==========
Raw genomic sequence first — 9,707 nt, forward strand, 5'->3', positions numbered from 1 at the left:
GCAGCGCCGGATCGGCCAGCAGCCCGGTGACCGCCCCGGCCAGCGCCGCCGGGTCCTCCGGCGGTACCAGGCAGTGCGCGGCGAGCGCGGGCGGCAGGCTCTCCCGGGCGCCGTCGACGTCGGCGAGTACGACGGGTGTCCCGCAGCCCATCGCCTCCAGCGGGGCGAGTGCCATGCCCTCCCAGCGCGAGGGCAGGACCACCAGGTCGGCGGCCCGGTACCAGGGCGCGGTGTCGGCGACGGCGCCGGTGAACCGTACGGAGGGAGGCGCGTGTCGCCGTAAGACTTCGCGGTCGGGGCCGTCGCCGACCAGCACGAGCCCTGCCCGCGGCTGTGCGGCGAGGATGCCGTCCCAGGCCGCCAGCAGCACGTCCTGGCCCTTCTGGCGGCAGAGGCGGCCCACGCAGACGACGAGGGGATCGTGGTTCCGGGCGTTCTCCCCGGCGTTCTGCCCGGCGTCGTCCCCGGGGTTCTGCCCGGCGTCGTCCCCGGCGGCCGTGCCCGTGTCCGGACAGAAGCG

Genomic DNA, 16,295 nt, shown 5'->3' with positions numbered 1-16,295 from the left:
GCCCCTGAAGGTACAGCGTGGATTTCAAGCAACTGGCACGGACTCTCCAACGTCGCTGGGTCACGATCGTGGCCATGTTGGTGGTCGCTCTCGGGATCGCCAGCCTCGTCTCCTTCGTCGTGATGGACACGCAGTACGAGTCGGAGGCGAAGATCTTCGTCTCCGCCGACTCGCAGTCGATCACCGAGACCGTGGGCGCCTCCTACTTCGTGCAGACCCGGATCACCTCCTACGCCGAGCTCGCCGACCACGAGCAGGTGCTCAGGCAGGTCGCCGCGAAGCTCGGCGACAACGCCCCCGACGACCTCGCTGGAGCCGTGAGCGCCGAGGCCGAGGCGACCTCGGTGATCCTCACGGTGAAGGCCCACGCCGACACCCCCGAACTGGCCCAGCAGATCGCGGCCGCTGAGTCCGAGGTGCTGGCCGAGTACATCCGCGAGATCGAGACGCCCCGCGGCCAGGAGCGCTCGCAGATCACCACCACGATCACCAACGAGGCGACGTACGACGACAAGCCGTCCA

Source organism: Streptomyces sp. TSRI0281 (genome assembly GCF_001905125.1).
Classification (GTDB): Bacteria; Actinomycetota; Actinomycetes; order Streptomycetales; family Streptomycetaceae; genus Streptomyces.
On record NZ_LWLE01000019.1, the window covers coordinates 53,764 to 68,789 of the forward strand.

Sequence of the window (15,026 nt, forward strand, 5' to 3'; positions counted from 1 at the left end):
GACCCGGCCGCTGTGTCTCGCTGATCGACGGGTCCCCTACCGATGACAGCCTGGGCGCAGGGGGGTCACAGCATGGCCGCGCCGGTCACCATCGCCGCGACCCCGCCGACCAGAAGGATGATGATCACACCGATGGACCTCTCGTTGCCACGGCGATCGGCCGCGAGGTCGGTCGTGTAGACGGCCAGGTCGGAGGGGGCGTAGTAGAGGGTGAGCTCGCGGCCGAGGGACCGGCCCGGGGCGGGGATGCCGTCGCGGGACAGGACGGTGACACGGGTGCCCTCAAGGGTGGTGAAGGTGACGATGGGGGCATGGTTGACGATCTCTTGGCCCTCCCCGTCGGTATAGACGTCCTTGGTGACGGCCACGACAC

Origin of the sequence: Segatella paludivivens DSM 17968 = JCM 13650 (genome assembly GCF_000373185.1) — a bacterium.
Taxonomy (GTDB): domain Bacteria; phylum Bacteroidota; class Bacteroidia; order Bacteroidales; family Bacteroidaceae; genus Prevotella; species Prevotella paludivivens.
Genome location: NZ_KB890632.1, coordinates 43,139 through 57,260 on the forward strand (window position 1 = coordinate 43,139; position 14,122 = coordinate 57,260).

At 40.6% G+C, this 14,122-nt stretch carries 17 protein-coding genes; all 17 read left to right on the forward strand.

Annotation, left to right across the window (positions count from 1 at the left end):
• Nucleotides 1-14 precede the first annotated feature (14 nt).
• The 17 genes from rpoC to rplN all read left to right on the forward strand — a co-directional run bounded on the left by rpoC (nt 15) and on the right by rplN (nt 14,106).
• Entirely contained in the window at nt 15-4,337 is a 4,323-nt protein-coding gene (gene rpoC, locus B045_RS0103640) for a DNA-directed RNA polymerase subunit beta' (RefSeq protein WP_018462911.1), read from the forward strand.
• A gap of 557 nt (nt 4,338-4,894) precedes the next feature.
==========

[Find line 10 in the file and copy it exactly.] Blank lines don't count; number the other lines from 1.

Origin of the sequence: Segatella paludivivens DSM 17968 = JCM 13650 (genome assembly GCF_000373185.1) — a bacterium.